‘Residents’ views have been ignored’ – Deputy Mayor

A computer generated image of the proposed above-ground facilities adjacent to Ballylumford Power Station, which include the gas storage plant and leaching plant. INLT 43-611-CON
A computer generated image of the proposed above-ground facilities adjacent to Ballylumford Power Station, which include the gas storage plant and leaching plant. INLT 43-611-CON
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Larne Deputy Mayor, Councillor Mark McKinty, has said he is “enraged” at the Environment Minister’s decision to grant planning approval for a gas storage facility at Islandmagee.

The Larne Lough representative described the announcement as “sudden and unexpected”, claiming it showed Alex Attwood’s “utter contempt for democracy and community engagement”.

And while the Magheramorne man acknowledged the potential benefits of the scheme, he maintains that the Minister’s decision is “premature”.

“There are concerns within the community which need addressed, and the Department of Environment ignoring these concerns is totally disrespectful,” he added.

“One of my grave concerns about this project is that waste brine will be deposited into the lough or the North Channel, severely upsetting the local ecosystem, irreparably damaging the local wildlife and environment. Unfortunately, the local environment has not received the protection of the Environment Minister.

“I would ask Alex Attwood how this project ties in with his decision in July to designate the sea and seabed around the Maidens as one of two new marine Special Areas of Conservation in Northern Ireland.

“As with projects of this scale, there are many on both sides of the debate. However, this project currently lacks the community confidence to proceed.

“The Executive has a duty to consult with local representatives at all levels. I will certainly be making my voice heard to the Department and the Minister on behalf of those local residents who will be directly affected by this announcement and who, to date, have been largely ignored,” Cllr McKinty said.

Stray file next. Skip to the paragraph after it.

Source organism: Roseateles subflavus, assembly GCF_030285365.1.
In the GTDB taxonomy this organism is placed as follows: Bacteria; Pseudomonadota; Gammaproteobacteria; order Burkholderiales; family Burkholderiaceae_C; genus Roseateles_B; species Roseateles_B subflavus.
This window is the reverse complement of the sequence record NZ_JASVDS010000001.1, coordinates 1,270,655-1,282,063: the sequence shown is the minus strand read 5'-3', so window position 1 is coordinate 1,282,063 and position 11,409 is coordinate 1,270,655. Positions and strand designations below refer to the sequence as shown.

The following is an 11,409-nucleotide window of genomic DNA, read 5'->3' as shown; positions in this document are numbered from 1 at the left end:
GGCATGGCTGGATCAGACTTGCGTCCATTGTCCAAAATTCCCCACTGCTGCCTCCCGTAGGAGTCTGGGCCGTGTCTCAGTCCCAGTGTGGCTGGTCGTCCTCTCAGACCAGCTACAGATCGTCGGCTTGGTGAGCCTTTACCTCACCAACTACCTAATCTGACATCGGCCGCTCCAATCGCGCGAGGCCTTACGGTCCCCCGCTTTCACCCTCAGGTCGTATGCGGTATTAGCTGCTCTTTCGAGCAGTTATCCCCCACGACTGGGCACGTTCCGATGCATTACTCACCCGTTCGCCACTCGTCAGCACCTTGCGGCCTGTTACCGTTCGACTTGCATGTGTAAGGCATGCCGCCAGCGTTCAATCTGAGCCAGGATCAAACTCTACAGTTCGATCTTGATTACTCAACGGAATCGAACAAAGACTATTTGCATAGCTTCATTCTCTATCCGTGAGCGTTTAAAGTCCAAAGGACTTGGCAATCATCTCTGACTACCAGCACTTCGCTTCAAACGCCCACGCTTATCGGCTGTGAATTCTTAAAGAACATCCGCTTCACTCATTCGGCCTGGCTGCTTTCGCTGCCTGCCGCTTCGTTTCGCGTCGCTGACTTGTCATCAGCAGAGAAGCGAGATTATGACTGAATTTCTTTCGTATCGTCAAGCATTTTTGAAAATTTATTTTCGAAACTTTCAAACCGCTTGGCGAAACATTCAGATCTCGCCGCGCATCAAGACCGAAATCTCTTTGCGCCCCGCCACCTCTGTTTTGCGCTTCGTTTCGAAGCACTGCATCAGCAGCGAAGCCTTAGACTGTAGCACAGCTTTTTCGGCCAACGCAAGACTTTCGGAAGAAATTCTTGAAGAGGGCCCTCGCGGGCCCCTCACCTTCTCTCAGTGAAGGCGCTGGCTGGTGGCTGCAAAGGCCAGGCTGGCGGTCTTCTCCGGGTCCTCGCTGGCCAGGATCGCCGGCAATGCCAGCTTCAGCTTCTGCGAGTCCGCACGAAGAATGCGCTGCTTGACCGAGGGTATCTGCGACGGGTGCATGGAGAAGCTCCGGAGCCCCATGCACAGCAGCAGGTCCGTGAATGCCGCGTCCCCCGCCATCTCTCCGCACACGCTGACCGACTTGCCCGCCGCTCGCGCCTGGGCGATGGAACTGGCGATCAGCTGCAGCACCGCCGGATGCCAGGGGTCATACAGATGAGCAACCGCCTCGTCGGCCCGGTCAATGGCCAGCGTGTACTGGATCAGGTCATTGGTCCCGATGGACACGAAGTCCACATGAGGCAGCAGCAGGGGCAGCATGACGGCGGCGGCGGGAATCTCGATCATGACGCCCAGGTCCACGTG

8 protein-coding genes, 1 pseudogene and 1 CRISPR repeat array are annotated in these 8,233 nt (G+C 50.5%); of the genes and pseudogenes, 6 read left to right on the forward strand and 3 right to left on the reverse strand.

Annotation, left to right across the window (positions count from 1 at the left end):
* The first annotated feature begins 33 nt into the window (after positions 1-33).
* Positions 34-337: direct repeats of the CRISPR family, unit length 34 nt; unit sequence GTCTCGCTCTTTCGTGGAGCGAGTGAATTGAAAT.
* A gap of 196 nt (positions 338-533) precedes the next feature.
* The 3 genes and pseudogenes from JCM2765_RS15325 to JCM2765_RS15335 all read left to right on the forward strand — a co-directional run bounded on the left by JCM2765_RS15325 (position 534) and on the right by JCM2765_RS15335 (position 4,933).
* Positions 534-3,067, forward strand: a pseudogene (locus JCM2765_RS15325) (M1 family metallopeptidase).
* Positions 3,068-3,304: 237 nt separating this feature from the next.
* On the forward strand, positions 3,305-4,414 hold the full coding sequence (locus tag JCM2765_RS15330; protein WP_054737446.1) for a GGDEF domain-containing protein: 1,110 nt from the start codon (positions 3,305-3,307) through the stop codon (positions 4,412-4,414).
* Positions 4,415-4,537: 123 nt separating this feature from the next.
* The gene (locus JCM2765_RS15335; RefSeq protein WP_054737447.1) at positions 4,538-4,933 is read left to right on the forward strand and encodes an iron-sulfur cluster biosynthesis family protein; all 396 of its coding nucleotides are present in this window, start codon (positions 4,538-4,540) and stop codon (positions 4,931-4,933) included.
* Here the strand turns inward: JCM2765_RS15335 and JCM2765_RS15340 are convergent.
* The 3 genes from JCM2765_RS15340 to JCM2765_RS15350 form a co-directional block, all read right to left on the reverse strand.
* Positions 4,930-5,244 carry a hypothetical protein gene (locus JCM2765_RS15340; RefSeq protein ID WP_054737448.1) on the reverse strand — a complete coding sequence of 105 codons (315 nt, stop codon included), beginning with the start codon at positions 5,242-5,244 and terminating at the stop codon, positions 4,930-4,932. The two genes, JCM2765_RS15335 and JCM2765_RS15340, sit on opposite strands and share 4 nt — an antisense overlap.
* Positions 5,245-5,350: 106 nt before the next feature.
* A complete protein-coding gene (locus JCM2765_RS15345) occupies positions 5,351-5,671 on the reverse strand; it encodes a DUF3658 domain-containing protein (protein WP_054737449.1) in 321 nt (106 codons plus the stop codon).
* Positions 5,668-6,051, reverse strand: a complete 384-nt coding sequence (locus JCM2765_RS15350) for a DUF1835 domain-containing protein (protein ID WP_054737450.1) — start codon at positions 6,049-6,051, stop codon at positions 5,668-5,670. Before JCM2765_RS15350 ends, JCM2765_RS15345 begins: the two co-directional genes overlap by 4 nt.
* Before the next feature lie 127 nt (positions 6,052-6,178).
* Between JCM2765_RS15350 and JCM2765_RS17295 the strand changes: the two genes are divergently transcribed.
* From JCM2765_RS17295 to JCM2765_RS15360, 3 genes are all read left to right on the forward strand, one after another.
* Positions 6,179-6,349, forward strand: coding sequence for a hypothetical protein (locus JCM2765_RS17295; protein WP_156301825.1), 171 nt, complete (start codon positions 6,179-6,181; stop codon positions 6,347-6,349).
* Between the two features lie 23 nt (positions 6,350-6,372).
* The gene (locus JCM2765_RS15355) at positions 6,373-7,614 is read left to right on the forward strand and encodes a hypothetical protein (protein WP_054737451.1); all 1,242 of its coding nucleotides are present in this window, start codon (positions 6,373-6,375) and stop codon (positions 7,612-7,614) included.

More than 350 complaints have been made to planners, and Nigel Hamilton from Marine Conservation Northern Ireland is among those who have objected to the project.

As well as concerns about the expulsion of brine into the sea, he has also expressed fears that the roads infrastructure in Islandmagee will not up be to the task of coping with the volume of heavy traffic during the construction phase of the project.

But Islandmagee Gas Storage Ltd (IMSL) director Paddy Larkin has offered assurances that the brine will “pose no risk at all”, stating that it will be discharged 450m off shore from Portmuck and be “quickly dispersed and diluted” by the tide.

He added that IMSL has “consulted extensively” on the scheme with the local community and will continue to meet with residents to discuss issues in relation to the project.

“A further information event will be organised for early 2013, prior to the first borehole drilling, to provide another opportunity for the local community and other key stakeholders to meet the project team, and review the plans for the project including the timing of construction activity,” Mr Larkin concluded.

Despite the company’s assurances that the brine will not harm the local habitat, John Anderson, a member of lobby group Friends of Larne Lough (FOLL), still expressed reservations about the safety of the project.

He said: “What happens if the saturated brine does not diffuse for reasons of, for instance, temperature differential and/or being much denser than the surrounding waters, but in fact forms flumes of high density brine that could potentially damage corridors of water and sea bed and shoreline over considerable distance?”

Mr Anderson also questioned how much Northern Ireland would benefit from the storage facility. “The principle of a need for a strategic storage capacity for gas for NI is easy to establish and has merit but there is clearly a hard commercial reality driving this project. Presumably gas will be bought as cheaply as possible on the spot market and sold for the highest possible price to the highest bidder at peak consumption periods. As a pipe always goes two ways, does it follow that this gas will be exclusively for NI? Of course it does not, unless NI is the highest bidder,” he added.